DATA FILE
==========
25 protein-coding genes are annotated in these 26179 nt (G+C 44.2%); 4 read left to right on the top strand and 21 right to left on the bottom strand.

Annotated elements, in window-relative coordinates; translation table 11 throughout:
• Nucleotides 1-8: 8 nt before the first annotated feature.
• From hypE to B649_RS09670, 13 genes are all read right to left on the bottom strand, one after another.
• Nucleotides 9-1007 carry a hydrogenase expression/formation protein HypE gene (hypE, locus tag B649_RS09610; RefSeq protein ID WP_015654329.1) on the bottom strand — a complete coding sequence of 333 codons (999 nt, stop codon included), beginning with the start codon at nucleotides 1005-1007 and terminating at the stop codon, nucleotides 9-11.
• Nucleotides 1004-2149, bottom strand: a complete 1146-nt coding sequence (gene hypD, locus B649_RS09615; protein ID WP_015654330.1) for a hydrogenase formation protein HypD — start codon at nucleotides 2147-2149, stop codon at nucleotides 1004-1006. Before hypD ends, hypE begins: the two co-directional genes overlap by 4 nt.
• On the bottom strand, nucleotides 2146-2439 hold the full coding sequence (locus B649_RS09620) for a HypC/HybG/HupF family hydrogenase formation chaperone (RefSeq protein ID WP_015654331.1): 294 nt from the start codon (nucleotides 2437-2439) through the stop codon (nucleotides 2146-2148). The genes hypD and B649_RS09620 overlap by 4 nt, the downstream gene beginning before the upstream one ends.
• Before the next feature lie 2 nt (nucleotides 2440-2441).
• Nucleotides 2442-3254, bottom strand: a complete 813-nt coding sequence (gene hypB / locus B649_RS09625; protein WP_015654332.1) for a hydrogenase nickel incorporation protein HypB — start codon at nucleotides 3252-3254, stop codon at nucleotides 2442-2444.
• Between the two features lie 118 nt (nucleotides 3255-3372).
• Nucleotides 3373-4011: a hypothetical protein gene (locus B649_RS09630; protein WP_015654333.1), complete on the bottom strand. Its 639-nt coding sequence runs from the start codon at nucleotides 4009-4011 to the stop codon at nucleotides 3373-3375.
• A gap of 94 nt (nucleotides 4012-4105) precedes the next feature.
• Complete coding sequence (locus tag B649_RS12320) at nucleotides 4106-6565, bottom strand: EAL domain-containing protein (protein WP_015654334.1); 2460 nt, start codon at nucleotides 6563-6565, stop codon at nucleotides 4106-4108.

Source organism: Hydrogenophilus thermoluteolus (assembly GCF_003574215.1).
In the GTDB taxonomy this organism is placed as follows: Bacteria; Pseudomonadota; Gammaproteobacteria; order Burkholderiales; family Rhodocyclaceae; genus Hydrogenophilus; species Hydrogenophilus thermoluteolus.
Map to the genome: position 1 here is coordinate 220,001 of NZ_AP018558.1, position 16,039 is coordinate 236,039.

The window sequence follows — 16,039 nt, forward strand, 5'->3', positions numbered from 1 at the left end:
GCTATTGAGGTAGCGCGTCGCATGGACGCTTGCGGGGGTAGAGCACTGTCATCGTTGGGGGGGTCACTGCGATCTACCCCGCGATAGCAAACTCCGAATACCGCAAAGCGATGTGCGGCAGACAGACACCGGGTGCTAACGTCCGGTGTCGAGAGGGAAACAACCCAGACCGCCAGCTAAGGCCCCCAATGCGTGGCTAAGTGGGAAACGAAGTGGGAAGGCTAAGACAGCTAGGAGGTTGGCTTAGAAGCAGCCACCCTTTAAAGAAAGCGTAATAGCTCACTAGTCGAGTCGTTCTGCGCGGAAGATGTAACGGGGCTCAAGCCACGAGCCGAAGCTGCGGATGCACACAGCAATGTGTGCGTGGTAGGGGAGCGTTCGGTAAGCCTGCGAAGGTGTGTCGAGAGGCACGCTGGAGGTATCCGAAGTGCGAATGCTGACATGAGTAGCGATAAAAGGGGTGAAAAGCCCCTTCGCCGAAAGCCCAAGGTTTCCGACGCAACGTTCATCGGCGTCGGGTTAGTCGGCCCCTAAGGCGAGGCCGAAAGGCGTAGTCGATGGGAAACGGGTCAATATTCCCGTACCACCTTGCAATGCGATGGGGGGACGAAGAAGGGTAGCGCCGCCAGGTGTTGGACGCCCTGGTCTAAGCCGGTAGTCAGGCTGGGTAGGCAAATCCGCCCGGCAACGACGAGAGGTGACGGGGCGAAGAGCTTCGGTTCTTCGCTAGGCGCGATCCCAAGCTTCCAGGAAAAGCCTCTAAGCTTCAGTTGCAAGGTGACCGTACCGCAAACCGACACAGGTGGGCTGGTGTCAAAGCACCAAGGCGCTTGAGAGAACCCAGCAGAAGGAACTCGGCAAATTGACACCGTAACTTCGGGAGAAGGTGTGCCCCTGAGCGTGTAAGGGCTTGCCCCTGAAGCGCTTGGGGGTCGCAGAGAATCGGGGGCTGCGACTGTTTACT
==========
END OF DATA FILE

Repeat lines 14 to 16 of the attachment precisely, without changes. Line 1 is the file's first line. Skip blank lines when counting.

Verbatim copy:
Source organism: Hydrogenophilus thermoluteolus (assembly GCF_003574215.1).
In the GTDB taxonomy this organism is placed as follows: Bacteria; Pseudomonadota; Gammaproteobacteria; order Burkholderiales; family Rhodocyclaceae; genus Hydrogenophilus; species Hydrogenophilus thermoluteolus.
Map to the genome: position 1 here is coordinate 220,001 of NZ_AP018558.1, position 16,039 is coordinate 236,039.